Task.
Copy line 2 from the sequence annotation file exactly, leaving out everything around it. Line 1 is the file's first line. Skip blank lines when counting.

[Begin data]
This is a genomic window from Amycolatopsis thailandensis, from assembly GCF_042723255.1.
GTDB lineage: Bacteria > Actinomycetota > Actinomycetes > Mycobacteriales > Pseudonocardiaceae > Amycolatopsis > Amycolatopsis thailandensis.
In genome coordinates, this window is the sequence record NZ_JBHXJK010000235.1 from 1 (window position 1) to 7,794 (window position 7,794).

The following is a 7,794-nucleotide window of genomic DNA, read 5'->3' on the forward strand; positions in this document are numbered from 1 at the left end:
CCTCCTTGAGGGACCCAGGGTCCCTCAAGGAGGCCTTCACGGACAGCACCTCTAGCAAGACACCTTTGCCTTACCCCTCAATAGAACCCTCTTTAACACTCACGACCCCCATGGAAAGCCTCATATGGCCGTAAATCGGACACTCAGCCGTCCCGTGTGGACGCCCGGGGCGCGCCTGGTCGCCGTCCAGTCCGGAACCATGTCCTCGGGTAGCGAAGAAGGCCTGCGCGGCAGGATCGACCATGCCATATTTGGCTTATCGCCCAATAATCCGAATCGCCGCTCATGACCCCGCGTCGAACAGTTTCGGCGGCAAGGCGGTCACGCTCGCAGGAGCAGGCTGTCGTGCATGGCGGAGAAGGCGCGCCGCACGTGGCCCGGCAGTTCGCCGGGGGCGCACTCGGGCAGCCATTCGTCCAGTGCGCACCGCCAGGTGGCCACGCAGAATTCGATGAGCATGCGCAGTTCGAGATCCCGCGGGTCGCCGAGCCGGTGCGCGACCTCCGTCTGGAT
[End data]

GTDB lineage: Bacteria > Actinomycetota > Actinomycetes > Mycobacteriales > Pseudonocardiaceae > Amycolatopsis > Amycolatopsis thailandensis.